But what if he was unintentionally telling the truth? What if Trump is, in some crucial ways, not the president at all, and Biden is stepping in to fill the void where a normal president would be?
Obviously, Biden can’t do the practical things Trump is failing to do. But he is taking on some aspects of the presidency that we might call emotional or spiritual, the ones Trump has steadfastly refused from the moment he took office.
You can see it in both men’s reactions to the events in Kenosha, Wis., where Jacob Blake was shot by police, touching off protests that turned violent and then deadly when a 17-year-old Trump supporter came from Illinois with his AR-15 and has now been charged with killing two people.
The president went there on Tuesday, and from beginning to end, it was clear that he viewed the events there not as a wound that needed healing but an opportunity to bash his opponents and exacerbate the divisions he believes provide him political benefit.
“The state of Wisconsin has been very good to me,” Trump said — always the measure of whether a state or city has earned the consideration of the federal government. He went on to attack “reckless far-left politicians,” explaining that “It’s all Democrat, everything’s Democrat. All of these problems are Democrat cities.”
Meanwhile, he reserves his sympathies for the vigilante charged with murdering two people.
Biden is going on Thursday to Kenosha, where he’ll meet with Blake’s family and hold a forum with law enforcement and community members. Asked Wednesday what he would be doing if he were president, here’s part of what he said:
I would make sure everybody understood, if I were president, that any violence, any violence, protesting is a right and free speech is a right, but to engage in violence, burning, looting, the rest, in the name of protesting is wrong, and that people should be held accountable for their actions.What I’d be doing is I’d be bringing people together in the White House, right now. I’d be having that police commission set up. I’d have law enforcement at the table. I’d have the community at the table. I’d have people and saying, “How do we get through this? What do we do to deal with this?” Because I believe the vast majority of the community writ large, as well as law enforcement, want to straighten things out, not inflame things, but this president keeps throwing gasoline on the fire, every place he goes.
There’s nothing earth-shattering about Biden’s words. It’s a pretty simple message meant to find a common ground that nearly everyone can or should agree on: that violence is wrong, that police and community members need to communicate more, and that some way forward can be found.
There’s plenty that message doesn’t address. But it’s what we expect of a president at moments like these: to be a voice of calm and solace. When there’s a natural disaster or a mass shooting or a situation like we’ve seen in Kenosha, he’s supposed to act as a representative of the country as a whole, to give voice to our feelings and call upon our better angels. Presidents have to perform those rituals of comfort and conciliation all the time.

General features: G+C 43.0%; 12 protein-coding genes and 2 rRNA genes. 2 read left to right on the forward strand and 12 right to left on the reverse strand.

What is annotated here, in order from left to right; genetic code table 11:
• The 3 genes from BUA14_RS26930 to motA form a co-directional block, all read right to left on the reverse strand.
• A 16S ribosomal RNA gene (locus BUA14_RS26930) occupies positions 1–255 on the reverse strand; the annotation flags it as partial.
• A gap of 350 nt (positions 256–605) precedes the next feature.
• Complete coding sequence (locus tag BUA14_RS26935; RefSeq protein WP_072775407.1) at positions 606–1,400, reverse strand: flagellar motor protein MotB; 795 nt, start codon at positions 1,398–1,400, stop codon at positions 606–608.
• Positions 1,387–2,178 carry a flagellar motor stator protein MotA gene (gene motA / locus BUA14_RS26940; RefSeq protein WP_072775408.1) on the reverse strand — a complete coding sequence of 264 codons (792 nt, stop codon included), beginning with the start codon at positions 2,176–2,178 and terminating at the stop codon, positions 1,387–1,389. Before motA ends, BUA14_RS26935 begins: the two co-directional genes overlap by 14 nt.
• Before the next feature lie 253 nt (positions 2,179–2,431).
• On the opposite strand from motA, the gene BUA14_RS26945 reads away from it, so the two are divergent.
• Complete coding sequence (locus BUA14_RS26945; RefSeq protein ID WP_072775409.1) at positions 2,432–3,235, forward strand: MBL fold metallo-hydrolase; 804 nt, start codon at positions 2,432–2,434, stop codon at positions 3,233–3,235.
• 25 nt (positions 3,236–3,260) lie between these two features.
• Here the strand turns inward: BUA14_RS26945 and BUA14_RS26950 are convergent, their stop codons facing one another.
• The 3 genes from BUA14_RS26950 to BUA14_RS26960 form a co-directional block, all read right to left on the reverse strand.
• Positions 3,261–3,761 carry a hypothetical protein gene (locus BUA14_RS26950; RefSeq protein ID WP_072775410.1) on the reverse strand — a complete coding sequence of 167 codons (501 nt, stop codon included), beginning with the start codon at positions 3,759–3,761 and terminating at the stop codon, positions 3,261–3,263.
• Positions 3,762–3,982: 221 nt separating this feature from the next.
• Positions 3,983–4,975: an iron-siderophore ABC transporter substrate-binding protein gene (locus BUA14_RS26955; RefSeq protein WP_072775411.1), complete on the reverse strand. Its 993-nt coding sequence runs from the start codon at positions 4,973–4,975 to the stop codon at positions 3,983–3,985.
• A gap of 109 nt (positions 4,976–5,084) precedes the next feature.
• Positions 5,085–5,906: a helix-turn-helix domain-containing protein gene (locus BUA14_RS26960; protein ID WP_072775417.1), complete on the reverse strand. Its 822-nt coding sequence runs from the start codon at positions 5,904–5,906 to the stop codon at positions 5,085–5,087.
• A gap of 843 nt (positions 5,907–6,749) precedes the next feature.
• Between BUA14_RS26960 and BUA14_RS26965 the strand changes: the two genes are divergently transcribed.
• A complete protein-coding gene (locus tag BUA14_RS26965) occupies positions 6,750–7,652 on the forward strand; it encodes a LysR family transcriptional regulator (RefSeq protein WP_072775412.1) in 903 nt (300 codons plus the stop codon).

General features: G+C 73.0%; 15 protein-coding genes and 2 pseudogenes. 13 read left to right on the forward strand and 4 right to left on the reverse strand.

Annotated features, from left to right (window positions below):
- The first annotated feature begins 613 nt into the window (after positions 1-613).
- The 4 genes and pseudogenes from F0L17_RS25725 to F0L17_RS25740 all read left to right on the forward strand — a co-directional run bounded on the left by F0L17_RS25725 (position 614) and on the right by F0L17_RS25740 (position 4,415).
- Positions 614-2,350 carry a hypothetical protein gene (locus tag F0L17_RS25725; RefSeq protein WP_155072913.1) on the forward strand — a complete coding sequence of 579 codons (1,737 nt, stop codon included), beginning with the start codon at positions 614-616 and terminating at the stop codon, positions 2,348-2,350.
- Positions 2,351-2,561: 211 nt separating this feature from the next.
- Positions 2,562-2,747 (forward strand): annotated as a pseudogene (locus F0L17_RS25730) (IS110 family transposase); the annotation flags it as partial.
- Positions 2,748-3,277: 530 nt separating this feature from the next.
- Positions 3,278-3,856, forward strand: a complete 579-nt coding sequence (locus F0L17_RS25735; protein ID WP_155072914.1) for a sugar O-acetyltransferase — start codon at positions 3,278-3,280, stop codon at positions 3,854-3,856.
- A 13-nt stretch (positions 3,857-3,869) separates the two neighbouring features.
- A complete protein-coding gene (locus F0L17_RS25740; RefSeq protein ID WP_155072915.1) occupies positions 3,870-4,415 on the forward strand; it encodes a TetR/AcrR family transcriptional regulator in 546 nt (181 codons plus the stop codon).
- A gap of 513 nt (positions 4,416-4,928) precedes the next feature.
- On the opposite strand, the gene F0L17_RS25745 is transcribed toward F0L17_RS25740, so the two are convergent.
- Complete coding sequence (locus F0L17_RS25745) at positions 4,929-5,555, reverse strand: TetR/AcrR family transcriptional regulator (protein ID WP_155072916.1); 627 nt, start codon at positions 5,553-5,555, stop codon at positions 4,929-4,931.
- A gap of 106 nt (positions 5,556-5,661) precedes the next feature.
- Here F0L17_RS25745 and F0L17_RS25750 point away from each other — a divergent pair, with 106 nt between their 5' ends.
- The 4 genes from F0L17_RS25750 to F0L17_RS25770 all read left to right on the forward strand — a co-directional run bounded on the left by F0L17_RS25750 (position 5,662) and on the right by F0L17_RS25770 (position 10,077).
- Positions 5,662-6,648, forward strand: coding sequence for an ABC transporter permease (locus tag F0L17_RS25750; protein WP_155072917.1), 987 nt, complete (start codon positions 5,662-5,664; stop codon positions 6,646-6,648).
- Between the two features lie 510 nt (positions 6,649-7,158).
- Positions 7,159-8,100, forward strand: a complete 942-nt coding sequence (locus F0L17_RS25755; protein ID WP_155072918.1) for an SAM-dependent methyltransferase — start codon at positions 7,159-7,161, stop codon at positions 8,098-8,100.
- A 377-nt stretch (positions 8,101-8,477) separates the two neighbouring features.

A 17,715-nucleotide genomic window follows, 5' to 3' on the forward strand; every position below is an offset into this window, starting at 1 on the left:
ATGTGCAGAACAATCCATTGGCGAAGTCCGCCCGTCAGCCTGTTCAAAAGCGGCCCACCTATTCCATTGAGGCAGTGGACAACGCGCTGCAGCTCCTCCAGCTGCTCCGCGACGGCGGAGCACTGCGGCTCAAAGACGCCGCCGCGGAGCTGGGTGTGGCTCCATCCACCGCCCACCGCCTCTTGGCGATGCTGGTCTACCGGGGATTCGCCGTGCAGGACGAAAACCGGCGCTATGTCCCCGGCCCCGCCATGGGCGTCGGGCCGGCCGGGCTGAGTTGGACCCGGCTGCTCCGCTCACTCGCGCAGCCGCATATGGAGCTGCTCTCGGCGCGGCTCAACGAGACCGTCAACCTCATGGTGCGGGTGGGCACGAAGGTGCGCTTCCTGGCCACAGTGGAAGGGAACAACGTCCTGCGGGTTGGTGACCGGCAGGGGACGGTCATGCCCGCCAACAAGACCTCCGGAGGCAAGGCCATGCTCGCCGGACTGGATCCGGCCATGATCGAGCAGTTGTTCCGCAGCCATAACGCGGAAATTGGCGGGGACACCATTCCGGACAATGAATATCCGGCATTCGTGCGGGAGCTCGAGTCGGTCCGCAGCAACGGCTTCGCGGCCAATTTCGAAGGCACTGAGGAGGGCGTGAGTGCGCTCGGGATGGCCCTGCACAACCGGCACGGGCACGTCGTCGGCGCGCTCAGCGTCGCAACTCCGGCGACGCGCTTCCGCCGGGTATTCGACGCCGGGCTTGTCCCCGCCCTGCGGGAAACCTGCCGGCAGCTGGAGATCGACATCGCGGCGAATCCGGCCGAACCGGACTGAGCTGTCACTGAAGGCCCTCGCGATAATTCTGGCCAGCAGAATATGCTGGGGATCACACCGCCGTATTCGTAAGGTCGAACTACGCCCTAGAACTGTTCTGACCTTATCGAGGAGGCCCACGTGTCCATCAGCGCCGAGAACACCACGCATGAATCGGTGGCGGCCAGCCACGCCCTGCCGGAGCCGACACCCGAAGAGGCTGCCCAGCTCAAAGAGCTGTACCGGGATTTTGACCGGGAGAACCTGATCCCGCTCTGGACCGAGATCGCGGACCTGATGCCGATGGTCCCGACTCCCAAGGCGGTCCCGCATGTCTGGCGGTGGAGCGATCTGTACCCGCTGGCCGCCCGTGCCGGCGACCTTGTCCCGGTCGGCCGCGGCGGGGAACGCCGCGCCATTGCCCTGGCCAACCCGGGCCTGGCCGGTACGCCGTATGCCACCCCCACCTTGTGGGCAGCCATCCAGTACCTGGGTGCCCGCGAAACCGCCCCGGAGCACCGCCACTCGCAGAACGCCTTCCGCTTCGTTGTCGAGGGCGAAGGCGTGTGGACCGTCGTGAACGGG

Trump has never been able to carry out that role. Despite the GOP’s effort to convince us at their convention that he is secretly a caring and empathetic human being, we know it’s not true. He just doesn’t have it in him.
If you’ve suffered through a natural disaster, he might throw some paper towels at you, but don’t expect anything more. And today, in a moment of collective anxiety and grief like nothing any of us have lived through, he almost never mentions the staggering loss or tells the stories of the victims.
While some hoped the weight of the office would force Trump to become serious and thoughtful, if anything he has shrunk, becoming more petty, more juvenile, more hateful, and more corrupt. As the election approaches, there is literally nothing he does that is meant to unify and comfort the country. His strategy is to divide, incite and enrage, so that’s what he’ll do with his office.
Trump is now less the manager of a government than the head of an election campaign who involves himself in the work of running the country only when it can be twisted and warped to help his reelection.
He throws insults at governors who fail to bow down to him. He tries to cut off funds to cities run by Democrats. Agencies that had been resistant to political influence are now utterly infected by it, from the Justice Department to the Centers for Disease Control and Prevention to the Food and Drug Administration.
We now take it as a given that, just before the election, Trump will announce some kind of major development on the pandemic, probably related to a vaccine. Indeed, the CDC has issued a guidance to states telling them to prepare for the release of a vaccine “by early November,” a date whose significance no one misses.
We also take it as a given that the announcement will be fraudulent, like so many other supposedly dramatic announcements Trump has made on pandemic developments. Either it won’t actually be ready, or the “blockbuster” news will be a minor step on a very long road whose end we are nowhere near. But whatever it is, we know that Trump will lie about it and he won’t actually give the country much of anything.
And this is the worst abdication of presidential responsibility of all: Trump has essentially given up fighting a pandemic that has now killed 182,000 Americans and continues to kill nearly 1,000 of us every day.
It is fair to say that not a single one of Trump’s 44 predecessors, among them giants and rogues, would have been so homicidally negligent. As he famously said about the weaknesses in our testing system, “I don’t take responsibility at all.”
Biden isn’t president yet, but at least he’s trying to act like one. And he’s the only one doing it.